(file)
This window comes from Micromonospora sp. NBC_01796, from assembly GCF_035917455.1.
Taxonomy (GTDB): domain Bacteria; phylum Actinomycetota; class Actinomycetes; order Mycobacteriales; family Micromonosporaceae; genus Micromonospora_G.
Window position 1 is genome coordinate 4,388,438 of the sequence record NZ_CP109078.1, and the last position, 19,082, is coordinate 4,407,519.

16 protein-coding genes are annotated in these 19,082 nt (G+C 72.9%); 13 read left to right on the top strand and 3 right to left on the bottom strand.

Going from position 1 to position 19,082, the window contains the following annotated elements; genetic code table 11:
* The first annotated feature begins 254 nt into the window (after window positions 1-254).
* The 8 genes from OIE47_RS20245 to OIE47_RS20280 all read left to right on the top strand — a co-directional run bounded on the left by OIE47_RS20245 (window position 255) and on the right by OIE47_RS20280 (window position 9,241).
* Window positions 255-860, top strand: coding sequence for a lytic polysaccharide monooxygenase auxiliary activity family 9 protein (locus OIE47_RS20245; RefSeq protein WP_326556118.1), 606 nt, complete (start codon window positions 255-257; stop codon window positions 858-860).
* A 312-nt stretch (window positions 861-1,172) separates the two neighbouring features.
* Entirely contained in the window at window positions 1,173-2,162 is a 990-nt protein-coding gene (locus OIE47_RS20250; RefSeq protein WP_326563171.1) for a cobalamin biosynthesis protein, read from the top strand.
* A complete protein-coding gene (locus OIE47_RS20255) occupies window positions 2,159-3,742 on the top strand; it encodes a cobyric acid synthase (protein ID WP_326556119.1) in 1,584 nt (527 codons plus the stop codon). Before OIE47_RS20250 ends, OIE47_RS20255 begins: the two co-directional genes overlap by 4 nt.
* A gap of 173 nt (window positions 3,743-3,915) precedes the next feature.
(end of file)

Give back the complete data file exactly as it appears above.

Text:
This window comes from Micromonospora sp. NBC_01796, from assembly GCF_035917455.1.
Taxonomy (GTDB): domain Bacteria; phylum Actinomycetota; class Actinomycetes; order Mycobacteriales; family Micromonosporaceae; genus Micromonospora_G.
Window position 1 is genome coordinate 4,388,438 of the sequence record NZ_CP109078.1, and the last position, 19,082, is coordinate 4,407,519.

16 protein-coding genes are annotated in these 19,082 nt (G+C 72.9%); 13 read left to right on the top strand and 3 right to left on the bottom strand.

Going from position 1 to position 19,082, the window contains the following annotated elements; genetic code table 11:
* The first annotated feature begins 254 nt into the window (after window positions 1-254).
* The 8 genes from OIE47_RS20245 to OIE47_RS20280 all read left to right on the top strand — a co-directional run bounded on the left by OIE47_RS20245 (window position 255) and on the right by OIE47_RS20280 (window position 9,241).
* Window positions 255-860, top strand: coding sequence for a lytic polysaccharide monooxygenase auxiliary activity family 9 protein (locus OIE47_RS20245; RefSeq protein WP_326556118.1), 606 nt, complete (start codon window positions 255-257; stop codon window positions 858-860).
* A 312-nt stretch (window positions 861-1,172) separates the two neighbouring features.
* Entirely contained in the window at window positions 1,173-2,162 is a 990-nt protein-coding gene (locus OIE47_RS20250; RefSeq protein WP_326563171.1) for a cobalamin biosynthesis protein, read from the top strand.
* A complete protein-coding gene (locus OIE47_RS20255) occupies window positions 2,159-3,742 on the top strand; it encodes a cobyric acid synthase (protein ID WP_326556119.1) in 1,584 nt (527 codons plus the stop codon). Before OIE47_RS20250 ends, OIE47_RS20255 begins: the two co-directional genes overlap by 4 nt.
* A gap of 173 nt (window positions 3,743-3,915) precedes the next feature.